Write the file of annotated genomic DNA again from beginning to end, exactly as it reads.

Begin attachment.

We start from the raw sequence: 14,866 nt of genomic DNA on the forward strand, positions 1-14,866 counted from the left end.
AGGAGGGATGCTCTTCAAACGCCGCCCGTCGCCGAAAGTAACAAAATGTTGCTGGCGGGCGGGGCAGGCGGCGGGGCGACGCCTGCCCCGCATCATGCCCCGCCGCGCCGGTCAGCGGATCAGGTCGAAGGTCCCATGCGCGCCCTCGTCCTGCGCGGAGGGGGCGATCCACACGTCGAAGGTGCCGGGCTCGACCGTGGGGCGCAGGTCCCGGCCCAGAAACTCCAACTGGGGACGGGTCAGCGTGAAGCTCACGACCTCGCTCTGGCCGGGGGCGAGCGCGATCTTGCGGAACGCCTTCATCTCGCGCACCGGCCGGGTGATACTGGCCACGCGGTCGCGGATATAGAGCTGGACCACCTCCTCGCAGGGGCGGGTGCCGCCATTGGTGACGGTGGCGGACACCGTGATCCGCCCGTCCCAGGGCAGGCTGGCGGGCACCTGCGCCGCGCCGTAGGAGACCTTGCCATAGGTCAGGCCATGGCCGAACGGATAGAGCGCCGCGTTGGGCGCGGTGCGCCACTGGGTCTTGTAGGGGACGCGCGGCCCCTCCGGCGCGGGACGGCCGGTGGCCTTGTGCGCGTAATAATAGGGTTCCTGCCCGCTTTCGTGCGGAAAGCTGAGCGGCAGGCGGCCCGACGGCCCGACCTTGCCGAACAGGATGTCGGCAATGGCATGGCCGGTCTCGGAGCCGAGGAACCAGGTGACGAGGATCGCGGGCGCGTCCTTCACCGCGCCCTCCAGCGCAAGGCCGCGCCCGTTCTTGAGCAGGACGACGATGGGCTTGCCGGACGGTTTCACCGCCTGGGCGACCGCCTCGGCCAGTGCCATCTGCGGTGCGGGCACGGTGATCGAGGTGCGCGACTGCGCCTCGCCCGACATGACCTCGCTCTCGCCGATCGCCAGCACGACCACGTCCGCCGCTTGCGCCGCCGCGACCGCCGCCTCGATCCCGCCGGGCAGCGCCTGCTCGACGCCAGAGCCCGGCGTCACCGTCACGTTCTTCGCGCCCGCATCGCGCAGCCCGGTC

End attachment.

We start from the raw sequence: 14,866 nt of genomic DNA on the forward strand, positions 1-14,866 counted from the left end.
AGGAGGGATGCTCTTCAAACGCCGCCCGTCGCCGAAAGTAACAAAATGTTGCTGGCGGGCGGGGCAGGCGGCGGGGCGACGCCTGCCCCGCATCATGCCCCGCCGCGCCGGTCAGCGGATCAGGTCGAAGGTCCCATGCGCGCCCTCGTCCTGCGCGGAGGGGGCGATCCACACGTCGAAGGTGCCGGGCTCGACCGTGGGGCGCAGGTCCCGGCCCAGAAACTCCAACTGGGGACGGGTCAGCGTGAAGCTCACGACCTCGCTCTGGCCGGGGGCGAGCGCGATCTTGCGGAACGCCTTCATCTCGCGCACCGGCCGGGTGATACTGGCCACGCGGTCGCGGATATAGAGCTGGACCACCTCCTCGCAGGGGCGGGTGCCGCCATTGGTGACGGTGGCGGACACCGTGATCCGCCCGTCCCAGGGCAGGCTGGCGGGCACCTGCGCCGCGCCGTAGGAGACCTTGCCATAGGTCAGGCCATGGCCGAACGGATAGAGCGCCGCGTTGGGCGCGGTGCGCCACTGGGTCTTGTAGGGGACGCGCGGCCCCTCCGGCGCGGGACGGCCGGTGGCCTTGTGCGCGTAATAATAGGGTTCCTGCCCGCTTTCGTGCGGAAAGCTGAGCGGCAGGCGGCCCGACGGCCCGACCTTGCCGAACAGGATGTCGGCAATGGCATGGCCGGTCTCGGAGCCGAGGAACCAGGTGACGAGGATCGCGGGCGCGTCCTTCACCGCGCCCTCCAGCGCAAGGCCGCGCCCGTTCTTGAGCAGGACGACGATGGGCTTGCCGGACGGTTTCACCGCCTGGGCGACCGCCTCGGCCAGTGCCATCTGCGGTGCGGGCACGGTGATCGAGGTGCGCGACTGCGCCTCGCCCGACATGACCTCGCTCTCGCCGATCGCCAGCACGACCACGTCCGCCGCTTGCGCCGCCGCGACCGCCGCCTCGATCCCGCCGGGCAGCGCCTGCTCGACGCCAGAGCCCGGCGTCACCGTCACGTTCTTCGCGCCCGCATCGCGCAGCCCGGTC